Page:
Selectmen Reject Private Land For New Senior Center

By: Tim Wood

Topics: Aging , council on aging

Chatham's current senior center. FILE PHOTO

CHATHAM – The board of selectmen has rejected pursuing private property for a new senior center.

At an executive session July 2, the board declined two proposals from private property owners that were the result of a request for proposals the town put out for privately owned parcels that might be suitable for a new council on aging facility, according to a statement.

“Out of fiscal prudence, the board decided it will explore several town-owned properties, including the current location,” read the statement. “The board is committed to a public engagement process in selecting a COA location.”

After considering the two proposals, the board found neither to be a better option than available town-owned property.

The two privately owned parcels were a 1.9 acre site at 1610 Main St. owned by Eastward Companies and a 1.3 acre site at 889 Orleans Rd. owned by Susan Trask.

Last year, town staff identified two town-owned parcels on Middle Road as meeting criteria included in a space needs study for a new senior center. A site of at least 1.5 to two acres was suggested by consultants. Although the current 8,600-square-foot senior center on Stony Hill Road was found to be inadequate as presently configured, redevelopment of the site was also included as a possible location for a new facility.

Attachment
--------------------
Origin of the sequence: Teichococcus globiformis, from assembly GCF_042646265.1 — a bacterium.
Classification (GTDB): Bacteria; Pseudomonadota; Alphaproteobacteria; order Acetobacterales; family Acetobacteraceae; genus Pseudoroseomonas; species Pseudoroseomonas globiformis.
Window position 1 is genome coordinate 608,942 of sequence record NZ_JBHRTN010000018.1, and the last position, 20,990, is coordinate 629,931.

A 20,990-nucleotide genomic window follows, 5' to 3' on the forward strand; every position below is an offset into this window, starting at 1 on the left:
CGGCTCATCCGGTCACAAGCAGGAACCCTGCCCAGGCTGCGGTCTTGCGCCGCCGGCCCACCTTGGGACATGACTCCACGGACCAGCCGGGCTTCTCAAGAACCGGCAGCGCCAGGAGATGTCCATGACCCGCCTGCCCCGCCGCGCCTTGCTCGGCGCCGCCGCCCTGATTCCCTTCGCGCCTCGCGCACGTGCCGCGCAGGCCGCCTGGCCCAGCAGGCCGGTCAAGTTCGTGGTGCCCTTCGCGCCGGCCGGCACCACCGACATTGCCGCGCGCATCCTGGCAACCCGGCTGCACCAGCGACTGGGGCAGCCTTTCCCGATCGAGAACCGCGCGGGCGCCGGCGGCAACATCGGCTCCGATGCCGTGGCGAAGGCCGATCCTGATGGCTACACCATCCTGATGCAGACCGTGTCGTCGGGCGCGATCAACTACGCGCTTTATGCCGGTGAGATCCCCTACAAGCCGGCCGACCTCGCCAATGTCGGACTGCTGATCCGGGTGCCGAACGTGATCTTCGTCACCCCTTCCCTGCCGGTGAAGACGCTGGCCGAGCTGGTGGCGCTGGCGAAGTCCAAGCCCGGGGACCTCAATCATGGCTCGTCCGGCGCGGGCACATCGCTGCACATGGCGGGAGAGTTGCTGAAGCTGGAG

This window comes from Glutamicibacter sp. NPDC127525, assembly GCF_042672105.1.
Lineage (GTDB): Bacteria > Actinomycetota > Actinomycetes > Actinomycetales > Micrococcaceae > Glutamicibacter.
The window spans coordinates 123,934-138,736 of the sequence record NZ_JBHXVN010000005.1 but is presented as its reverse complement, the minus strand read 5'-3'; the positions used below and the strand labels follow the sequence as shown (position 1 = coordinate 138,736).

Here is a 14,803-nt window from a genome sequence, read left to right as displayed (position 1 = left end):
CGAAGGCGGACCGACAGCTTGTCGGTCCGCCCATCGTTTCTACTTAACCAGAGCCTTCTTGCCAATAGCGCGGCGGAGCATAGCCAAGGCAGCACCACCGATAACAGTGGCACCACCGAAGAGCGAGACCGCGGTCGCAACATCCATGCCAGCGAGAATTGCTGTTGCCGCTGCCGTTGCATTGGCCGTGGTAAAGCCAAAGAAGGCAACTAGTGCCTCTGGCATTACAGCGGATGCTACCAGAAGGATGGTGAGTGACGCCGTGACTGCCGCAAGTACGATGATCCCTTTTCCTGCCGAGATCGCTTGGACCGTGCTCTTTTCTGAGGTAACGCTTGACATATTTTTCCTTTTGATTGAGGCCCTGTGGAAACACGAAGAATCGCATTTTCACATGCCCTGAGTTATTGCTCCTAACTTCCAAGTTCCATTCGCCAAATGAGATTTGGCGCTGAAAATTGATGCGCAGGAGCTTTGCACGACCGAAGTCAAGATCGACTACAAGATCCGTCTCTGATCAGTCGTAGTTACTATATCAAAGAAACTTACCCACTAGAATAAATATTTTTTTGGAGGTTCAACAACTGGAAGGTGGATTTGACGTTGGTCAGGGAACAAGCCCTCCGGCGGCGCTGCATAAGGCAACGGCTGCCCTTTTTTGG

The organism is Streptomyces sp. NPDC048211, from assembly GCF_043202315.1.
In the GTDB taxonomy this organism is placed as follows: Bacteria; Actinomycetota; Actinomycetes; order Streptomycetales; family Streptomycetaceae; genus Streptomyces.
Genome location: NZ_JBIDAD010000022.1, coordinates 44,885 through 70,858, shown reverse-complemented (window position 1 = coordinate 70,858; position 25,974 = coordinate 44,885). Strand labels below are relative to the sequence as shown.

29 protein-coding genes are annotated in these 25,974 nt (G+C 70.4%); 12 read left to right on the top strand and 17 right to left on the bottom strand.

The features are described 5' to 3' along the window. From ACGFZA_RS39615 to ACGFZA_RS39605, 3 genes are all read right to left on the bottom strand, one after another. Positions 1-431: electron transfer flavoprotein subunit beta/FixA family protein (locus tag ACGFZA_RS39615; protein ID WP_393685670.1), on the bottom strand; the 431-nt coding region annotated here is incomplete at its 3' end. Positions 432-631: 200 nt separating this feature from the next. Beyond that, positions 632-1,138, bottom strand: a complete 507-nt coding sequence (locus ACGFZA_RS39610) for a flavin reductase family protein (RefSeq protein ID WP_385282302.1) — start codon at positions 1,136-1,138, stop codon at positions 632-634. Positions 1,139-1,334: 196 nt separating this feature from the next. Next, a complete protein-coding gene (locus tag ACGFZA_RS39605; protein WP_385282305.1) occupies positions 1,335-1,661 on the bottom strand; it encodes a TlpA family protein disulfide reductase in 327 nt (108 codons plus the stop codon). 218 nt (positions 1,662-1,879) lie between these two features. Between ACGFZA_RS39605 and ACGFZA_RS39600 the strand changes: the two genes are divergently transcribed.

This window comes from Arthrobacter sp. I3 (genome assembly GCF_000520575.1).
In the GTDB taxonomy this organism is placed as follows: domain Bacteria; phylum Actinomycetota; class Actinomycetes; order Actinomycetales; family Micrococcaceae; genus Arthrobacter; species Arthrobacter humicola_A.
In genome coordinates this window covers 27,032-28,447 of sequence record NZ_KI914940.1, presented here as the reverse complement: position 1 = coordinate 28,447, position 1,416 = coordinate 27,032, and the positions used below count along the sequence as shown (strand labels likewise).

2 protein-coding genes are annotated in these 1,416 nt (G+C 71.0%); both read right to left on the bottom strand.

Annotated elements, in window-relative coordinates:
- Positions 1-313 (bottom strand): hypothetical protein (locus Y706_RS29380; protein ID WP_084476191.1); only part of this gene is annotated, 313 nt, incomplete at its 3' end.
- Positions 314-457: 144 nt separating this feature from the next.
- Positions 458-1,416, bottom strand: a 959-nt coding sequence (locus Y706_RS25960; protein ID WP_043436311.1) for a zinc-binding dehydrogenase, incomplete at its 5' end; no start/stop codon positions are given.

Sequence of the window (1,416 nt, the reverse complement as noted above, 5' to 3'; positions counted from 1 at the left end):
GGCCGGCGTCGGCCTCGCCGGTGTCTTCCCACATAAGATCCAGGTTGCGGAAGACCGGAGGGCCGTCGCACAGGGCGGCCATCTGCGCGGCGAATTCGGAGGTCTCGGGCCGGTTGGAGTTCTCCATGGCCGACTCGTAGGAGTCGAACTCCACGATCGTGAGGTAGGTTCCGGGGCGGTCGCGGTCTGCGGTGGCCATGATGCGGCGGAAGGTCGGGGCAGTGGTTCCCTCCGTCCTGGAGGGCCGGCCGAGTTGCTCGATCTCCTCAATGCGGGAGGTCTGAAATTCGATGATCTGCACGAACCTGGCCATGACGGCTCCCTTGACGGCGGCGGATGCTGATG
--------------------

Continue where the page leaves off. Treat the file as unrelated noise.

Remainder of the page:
Board Chairman Dean Nicastro said the two parcels submitted as a result of the RFP were the only private lands the board looked at as potential COA sites. Should it make sense to look at acquiring private land adjacent to a town-owned location, the board might entertain such a move, if, for instance more land were needed for parking.

“Parking is an issue” in development of a new COA site, Nicastro said.

But the board reached a consensus that it prefers not to spend public funds to buy land for a new senior center at this time, he said.

“The board felt that there was no need to expend significant funds to acquire private property as an overall site,” Chairman Dean Nicastro said in the statement. Staff has been directed to “test-fit” the town-owned sites for suitability for a new senior center, he said. “We look forward to bringing them for consideration to the public for discussion at a board meeting in the near future after we hear back from the staff.”

In a followup interview, Nicastro said he'd like to hear back from the staff “the sooner the better, but I have a hunch we're not going to hear back until the end of the summer.” Once more information is available, he said he would place it on a board agenda for public discussion.

The space needs study by Bargmann Hendrie and Archetype recommended a new senior center of 14,000 to 16,000 square feet, based on a comprehensive needs assessment by the UMass Center for Social and Demographic Research on Aging Gerontology Institute. That assessment found that the current center is too small to serve the needs of the town's growing senior population.

At last May's annual town meeting, voters approved $100,000 to go a step further and conduct a feasibility study and hire an owners project manager to complete conceptual plans and cost estimates for a new senior center. That work includes a $15,000 site feasibility study. State law requires hiring an owners project manager for municipal construction projects of $1.5 million or more; cost estimates for a new senior center range from $7 to $10 million.